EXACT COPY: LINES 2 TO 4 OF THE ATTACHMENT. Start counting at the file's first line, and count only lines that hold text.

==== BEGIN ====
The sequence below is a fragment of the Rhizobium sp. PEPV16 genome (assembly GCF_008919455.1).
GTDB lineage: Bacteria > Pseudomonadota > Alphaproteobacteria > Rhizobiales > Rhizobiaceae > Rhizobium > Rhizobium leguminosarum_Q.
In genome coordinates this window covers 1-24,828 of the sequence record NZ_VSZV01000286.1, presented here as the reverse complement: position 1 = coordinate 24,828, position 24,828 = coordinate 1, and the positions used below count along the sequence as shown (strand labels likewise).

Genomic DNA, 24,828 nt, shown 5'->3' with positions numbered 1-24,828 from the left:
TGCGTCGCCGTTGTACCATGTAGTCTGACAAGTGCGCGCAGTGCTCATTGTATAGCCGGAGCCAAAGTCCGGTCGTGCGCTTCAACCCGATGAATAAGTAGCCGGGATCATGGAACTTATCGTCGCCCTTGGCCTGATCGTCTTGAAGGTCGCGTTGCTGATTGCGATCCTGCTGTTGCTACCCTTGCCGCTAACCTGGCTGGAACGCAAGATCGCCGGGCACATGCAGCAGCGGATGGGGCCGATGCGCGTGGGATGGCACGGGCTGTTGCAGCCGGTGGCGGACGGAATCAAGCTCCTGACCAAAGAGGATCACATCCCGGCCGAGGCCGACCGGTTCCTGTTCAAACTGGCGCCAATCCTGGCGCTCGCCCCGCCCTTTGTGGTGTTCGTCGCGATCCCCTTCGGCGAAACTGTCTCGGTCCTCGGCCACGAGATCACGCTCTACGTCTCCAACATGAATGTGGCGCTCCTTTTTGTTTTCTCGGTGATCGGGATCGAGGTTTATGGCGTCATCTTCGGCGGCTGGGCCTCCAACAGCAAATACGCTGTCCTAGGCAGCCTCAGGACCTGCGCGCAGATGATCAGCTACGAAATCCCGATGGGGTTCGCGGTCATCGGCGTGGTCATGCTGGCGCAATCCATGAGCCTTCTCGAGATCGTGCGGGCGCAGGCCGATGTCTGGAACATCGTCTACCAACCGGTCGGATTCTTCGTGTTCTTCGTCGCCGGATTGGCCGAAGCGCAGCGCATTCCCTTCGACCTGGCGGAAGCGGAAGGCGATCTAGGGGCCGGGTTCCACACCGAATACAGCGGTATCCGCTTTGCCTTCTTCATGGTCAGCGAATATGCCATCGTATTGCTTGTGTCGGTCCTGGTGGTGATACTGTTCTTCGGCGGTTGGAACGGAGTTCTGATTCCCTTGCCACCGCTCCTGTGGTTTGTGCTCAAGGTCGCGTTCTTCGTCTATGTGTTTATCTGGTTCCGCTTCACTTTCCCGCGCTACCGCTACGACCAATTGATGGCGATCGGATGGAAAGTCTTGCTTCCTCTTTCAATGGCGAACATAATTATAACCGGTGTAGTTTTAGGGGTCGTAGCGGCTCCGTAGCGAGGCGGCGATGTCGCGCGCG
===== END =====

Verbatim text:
GTDB lineage: Bacteria > Pseudomonadota > Alphaproteobacteria > Rhizobiales > Rhizobiaceae > Rhizobium > Rhizobium leguminosarum_Q.
In genome coordinates this window covers 1-24,828 of the sequence record NZ_VSZV01000286.1, presented here as the reverse complement: position 1 = coordinate 24,828, position 24,828 = coordinate 1, and the positions used below count along the sequence as shown (strand labels likewise).

Genomic DNA, 24,828 nt, shown 5'->3' with positions numbered 1-24,828 from the left: